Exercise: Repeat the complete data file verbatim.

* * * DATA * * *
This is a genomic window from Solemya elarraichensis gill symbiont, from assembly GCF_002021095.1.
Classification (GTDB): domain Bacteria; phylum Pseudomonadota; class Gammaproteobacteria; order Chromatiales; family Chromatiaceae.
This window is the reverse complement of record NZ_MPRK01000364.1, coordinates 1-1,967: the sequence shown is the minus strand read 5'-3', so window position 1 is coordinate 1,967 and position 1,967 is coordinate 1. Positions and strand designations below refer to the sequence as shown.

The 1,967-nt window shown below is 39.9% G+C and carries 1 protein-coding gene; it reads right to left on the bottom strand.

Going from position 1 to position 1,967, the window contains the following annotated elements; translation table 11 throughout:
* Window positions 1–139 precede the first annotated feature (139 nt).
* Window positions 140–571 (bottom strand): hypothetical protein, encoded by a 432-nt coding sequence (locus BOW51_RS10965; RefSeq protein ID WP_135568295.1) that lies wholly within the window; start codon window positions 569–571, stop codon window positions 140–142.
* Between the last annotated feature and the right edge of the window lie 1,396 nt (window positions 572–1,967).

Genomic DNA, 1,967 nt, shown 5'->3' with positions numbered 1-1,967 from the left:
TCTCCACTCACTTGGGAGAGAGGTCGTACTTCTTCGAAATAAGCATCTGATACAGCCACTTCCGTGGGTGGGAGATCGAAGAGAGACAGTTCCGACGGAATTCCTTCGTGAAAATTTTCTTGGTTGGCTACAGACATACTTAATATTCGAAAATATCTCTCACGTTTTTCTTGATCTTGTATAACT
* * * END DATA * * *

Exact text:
This is a genomic window from Solemya elarraichensis gill symbiont, from assembly GCF_002021095.1.
Classification (GTDB): domain Bacteria; phylum Pseudomonadota; class Gammaproteobacteria; order Chromatiales; family Chromatiaceae.
This window is the reverse complement of record NZ_MPRK01000364.1, coordinates 1-1,967: the sequence shown is the minus strand read 5'-3', so window position 1 is coordinate 1,967 and position 1,967 is coordinate 1. Positions and strand designations below refer to the sequence as shown.

The 1,967-nt window shown below is 39.9% G+C and carries 1 protein-coding gene; it reads right to left on the bottom strand.

Going from position 1 to position 1,967, the window contains the following annotated elements; translation table 11 throughout:
* Window positions 1–139 precede the first annotated feature (139 nt).
* Window positions 140–571 (bottom strand): hypothetical protein, encoded by a 432-nt coding sequence (locus BOW51_RS10965; RefSeq protein ID WP_135568295.1) that lies wholly within the window; start codon window positions 569–571, stop codon window positions 140–142.
* Between the last annotated feature and the right edge of the window lie 1,396 nt (window positions 572–1,967).

Genomic DNA, 1,967 nt, shown 5'->3' with positions numbered 1-1,967 from the left:
TCTCCACTCACTTGGGAGAGAGGTCGTACTTCTTCGAAATAAGCATCTGATACAGCCACTTCCGTGGGTGGGAGATCGAAGAGAGACAGTTCCGACGGAATTCCTTCGTGAAAATTTTCTTGGTTGGCTACAGACATACTTAATATTCGAAAATATCTCTCACGTTTTTCTTGATCTTGTATAACT